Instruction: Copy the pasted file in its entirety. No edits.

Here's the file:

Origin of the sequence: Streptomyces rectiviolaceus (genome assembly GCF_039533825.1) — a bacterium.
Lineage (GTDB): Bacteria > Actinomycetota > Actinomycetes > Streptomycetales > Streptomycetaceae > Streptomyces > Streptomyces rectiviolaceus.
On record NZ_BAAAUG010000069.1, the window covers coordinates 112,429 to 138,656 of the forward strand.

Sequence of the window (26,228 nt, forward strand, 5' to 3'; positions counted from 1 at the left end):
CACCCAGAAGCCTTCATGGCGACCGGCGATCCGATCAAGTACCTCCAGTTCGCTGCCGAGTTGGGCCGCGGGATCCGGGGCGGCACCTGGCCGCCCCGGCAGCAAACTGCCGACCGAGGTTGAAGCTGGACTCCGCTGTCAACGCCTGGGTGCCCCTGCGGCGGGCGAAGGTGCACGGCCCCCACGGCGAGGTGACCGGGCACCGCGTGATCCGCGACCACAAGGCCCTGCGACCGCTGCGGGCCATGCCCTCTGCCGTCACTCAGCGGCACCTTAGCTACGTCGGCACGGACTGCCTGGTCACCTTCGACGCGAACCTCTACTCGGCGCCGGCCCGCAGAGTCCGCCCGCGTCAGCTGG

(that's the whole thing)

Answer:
Origin of the sequence: Streptomyces rectiviolaceus (genome assembly GCF_039533825.1) — a bacterium.
Lineage (GTDB): Bacteria > Actinomycetota > Actinomycetes > Streptomycetales > Streptomycetaceae > Streptomyces > Streptomyces rectiviolaceus.
On record NZ_BAAAUG010000069.1, the window covers coordinates 112,429 to 138,656 of the forward strand.

Sequence of the window (26,228 nt, forward strand, 5' to 3'; positions counted from 1 at the left end):
CACCCAGAAGCCTTCATGGCGACCGGCGATCCGATCAAGTACCTCCAGTTCGCTGCCGAGTTGGGCCGCGGGATCCGGGGCGGCACCTGGCCGCCCCGGCAGCAAACTGCCGACCGAGGTTGAAGCTGGACTCCGCTGTCAACGCCTGGGTGCCCCTGCGGCGGGCGAAGGTGCACGGCCCCCACGGCGAGGTGACCGGGCACCGCGTGATCCGCGACCACAAGGCCCTGCGACCGCTGCGGGCCATGCCCTCTGCCGTCACTCAGCGGCACCTTAGCTACGTCGGCACGGACTGCCTGGTCACCTTCGACGCGAACCTCTACTCGGCGCCGGCCCGCAGAGTCCGCCCGCGTCAGCTGG